The Queen was born on April 21 and celebrates her special day again on a designated Sunday in June. This double birthday honour sounds unusual but it has actually been a common practice within the British monarchy for centuries, in particular, for rulers whose birthdays did not fall in the summer months. Just why does Her Majesty get to enjoy two birthday cakes? The reason, in typical British fashion, comes down to the weather.
The tradition started in 1748 with George II, who was born in chilly November. Instead of risking his subjects catching a cold, he combined his birthday celebration with the annual spring parade known as Trooping the Colour.
While the Queen usually spends her actual birthday privately, the occasion is marked publicly by gun salutes in central London at midday: a 41-gun salute in Hyde Park, a 21-gun salute in Windsor Great Park and a 62-gun salute at the Tower of London.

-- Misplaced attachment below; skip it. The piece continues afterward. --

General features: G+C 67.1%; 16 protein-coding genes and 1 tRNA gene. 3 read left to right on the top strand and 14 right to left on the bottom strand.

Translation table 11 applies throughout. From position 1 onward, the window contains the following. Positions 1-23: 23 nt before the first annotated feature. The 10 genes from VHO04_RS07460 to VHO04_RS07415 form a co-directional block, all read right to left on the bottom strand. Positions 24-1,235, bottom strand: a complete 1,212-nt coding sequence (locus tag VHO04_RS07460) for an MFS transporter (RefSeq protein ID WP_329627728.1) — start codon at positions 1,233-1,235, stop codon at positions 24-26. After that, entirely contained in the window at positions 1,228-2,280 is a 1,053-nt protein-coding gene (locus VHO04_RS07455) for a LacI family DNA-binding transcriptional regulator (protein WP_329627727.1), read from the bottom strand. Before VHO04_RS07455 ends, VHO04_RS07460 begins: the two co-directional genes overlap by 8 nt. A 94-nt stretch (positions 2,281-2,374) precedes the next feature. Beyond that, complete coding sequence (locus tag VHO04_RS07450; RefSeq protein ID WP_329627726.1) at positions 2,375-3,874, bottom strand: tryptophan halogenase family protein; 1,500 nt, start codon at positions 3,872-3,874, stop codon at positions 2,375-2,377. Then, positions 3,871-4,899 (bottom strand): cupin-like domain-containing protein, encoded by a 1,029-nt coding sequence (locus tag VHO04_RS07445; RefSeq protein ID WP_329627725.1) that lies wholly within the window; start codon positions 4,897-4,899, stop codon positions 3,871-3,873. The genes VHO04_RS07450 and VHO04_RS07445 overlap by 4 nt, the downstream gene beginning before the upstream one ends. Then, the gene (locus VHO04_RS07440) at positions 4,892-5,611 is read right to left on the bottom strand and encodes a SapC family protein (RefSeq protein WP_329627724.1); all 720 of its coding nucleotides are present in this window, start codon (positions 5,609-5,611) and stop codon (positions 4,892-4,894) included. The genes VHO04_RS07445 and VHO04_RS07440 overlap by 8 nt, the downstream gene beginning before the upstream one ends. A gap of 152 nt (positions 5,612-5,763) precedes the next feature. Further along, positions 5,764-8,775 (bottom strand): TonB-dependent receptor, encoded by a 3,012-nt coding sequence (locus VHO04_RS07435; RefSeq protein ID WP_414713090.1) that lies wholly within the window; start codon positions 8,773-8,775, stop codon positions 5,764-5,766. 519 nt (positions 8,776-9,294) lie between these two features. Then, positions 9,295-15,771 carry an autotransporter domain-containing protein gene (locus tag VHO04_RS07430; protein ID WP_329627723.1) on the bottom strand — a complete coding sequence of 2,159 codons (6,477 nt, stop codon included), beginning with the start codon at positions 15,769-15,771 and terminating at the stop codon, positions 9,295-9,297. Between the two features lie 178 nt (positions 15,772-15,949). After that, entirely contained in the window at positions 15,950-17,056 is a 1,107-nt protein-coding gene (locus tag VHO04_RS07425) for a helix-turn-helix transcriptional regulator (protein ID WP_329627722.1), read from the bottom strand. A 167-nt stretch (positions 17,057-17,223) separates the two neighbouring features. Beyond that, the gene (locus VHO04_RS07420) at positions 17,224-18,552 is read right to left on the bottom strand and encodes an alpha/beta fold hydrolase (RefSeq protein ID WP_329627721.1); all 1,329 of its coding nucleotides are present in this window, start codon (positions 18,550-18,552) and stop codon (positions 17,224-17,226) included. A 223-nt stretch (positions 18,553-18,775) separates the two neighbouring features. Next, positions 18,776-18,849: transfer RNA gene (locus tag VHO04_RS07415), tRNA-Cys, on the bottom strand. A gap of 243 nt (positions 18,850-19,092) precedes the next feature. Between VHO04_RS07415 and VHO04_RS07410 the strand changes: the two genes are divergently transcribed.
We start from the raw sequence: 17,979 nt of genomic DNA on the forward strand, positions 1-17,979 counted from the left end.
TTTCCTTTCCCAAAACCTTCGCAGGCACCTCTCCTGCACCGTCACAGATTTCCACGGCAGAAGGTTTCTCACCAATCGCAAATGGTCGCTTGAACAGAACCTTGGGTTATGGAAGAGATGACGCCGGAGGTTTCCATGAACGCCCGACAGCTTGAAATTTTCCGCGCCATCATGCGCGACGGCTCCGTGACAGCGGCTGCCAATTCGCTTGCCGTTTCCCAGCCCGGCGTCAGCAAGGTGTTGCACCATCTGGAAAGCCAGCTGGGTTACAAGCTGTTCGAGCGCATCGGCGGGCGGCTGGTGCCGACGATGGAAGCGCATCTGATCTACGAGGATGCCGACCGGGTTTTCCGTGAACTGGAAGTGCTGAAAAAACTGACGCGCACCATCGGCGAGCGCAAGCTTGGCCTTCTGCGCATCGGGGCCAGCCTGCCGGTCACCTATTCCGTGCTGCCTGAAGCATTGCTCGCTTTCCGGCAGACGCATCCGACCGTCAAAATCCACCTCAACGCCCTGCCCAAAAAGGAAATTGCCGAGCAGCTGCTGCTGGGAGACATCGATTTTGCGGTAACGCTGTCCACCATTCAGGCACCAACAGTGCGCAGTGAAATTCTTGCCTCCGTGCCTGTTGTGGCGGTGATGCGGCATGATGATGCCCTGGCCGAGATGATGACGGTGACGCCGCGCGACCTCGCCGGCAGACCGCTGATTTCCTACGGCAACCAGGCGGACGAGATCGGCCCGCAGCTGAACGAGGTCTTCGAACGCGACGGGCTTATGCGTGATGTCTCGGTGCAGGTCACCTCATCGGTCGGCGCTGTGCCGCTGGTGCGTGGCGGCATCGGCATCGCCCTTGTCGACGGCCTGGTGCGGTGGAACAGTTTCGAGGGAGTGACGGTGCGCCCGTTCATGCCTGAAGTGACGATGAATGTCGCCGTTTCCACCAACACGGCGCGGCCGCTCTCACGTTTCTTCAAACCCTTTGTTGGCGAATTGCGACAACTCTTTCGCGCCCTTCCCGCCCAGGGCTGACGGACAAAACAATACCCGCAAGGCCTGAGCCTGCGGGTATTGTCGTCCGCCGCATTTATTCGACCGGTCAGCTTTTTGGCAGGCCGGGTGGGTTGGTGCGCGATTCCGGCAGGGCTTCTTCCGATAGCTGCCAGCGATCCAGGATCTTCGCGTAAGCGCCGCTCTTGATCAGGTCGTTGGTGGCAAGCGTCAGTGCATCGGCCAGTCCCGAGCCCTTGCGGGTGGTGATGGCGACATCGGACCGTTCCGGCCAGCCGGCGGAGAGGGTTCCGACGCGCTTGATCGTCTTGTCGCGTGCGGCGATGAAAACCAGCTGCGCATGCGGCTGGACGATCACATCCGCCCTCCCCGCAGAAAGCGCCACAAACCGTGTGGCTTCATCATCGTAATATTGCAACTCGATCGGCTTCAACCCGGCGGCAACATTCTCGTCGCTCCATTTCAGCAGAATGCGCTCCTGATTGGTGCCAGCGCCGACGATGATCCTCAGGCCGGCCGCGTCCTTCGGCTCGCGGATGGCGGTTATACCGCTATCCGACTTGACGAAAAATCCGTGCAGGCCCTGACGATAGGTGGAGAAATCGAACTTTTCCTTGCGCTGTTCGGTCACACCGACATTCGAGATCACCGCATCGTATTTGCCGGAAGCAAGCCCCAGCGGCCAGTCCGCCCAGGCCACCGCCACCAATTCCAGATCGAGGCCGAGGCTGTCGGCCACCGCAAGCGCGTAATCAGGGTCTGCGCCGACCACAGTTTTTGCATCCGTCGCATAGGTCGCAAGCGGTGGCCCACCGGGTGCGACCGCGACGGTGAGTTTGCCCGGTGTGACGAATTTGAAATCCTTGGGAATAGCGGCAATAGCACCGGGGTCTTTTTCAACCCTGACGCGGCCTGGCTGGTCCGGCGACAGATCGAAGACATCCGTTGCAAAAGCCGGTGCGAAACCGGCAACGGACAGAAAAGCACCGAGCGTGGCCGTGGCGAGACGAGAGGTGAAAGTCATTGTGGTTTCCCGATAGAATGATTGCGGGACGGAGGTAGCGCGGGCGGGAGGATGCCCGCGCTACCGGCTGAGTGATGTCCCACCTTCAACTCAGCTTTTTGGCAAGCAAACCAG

On her official birthday, Her Majesty is joined by other members of the Royal Family at the annual Trooping the Colour parade, which takes place between Buckingham Palace, The Mall and Horseguards’ Parade.
This year, the royal will celebrate her milestone birthday in monumental style with four nights of festivities at Windsor Castle. The celebrations, hosted in Windsor's Home Park, will feature 900 horses and 1,500 performers – including dancers, musicians and choirs, along with well-known artists and actors.
Members of the Royal Family will attend each night of the celebrations from May 12 to 15, while the Queen will attend the final show, which will be broadcast live on ITV and presented by Ant and Dec. The presenting duo said they are "honoured" to be hosting the special celebration, which promises to be a spectacular evening of incredible performances.